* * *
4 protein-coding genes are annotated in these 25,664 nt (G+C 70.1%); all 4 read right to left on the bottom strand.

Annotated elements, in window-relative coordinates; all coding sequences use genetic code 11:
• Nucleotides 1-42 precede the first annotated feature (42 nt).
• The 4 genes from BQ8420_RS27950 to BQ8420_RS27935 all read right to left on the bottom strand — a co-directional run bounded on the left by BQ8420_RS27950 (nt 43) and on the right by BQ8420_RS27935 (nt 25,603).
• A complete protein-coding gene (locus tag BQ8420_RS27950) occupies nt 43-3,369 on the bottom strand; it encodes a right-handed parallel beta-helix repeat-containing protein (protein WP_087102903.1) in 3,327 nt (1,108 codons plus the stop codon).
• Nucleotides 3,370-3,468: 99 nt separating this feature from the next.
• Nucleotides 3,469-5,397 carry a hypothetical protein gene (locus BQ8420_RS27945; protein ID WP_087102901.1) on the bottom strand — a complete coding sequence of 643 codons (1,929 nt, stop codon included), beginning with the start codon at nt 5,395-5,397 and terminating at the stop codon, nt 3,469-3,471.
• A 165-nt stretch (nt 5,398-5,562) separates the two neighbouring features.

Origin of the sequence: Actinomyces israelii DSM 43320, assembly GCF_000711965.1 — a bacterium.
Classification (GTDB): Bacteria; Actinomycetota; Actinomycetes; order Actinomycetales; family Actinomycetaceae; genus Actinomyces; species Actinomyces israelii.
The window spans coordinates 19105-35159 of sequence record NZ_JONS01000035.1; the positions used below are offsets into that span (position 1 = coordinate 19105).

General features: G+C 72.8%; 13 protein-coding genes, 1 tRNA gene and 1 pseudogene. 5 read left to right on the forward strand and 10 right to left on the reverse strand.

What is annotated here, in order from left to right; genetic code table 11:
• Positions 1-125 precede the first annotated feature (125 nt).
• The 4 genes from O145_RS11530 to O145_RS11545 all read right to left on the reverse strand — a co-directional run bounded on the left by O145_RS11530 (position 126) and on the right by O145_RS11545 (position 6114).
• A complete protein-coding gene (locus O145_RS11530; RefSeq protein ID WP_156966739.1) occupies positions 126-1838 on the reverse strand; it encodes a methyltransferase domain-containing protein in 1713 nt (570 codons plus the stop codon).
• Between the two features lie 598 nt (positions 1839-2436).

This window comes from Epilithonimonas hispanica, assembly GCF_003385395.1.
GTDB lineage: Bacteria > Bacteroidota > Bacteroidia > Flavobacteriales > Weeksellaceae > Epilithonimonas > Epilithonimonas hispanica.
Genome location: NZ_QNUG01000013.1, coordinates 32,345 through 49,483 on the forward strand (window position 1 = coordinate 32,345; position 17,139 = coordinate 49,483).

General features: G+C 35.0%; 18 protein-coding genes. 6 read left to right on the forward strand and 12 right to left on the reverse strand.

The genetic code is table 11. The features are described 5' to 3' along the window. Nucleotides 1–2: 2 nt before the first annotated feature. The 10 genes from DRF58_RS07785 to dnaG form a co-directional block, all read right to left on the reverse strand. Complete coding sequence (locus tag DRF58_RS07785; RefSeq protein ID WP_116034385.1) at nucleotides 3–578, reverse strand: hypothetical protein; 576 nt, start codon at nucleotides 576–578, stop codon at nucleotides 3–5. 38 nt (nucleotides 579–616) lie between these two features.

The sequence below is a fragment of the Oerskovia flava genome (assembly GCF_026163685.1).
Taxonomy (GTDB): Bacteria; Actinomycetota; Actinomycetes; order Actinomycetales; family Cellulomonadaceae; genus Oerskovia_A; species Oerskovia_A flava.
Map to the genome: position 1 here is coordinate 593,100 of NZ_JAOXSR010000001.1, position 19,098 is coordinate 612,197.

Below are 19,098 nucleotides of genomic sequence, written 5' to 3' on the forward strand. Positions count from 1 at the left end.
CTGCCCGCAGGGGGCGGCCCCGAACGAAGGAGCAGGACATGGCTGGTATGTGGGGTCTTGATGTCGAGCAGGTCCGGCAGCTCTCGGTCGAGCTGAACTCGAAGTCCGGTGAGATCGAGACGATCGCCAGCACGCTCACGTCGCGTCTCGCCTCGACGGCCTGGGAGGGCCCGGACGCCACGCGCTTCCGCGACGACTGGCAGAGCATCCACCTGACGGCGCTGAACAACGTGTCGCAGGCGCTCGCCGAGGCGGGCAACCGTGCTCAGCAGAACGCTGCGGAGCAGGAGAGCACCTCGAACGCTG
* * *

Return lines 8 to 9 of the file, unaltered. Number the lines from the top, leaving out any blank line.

• A 165-nt stretch (nt 5,398-5,562) separates the two neighbouring features.

Origin of the sequence: Actinomyces israelii DSM 43320, assembly GCF_000711965.1 — a bacterium.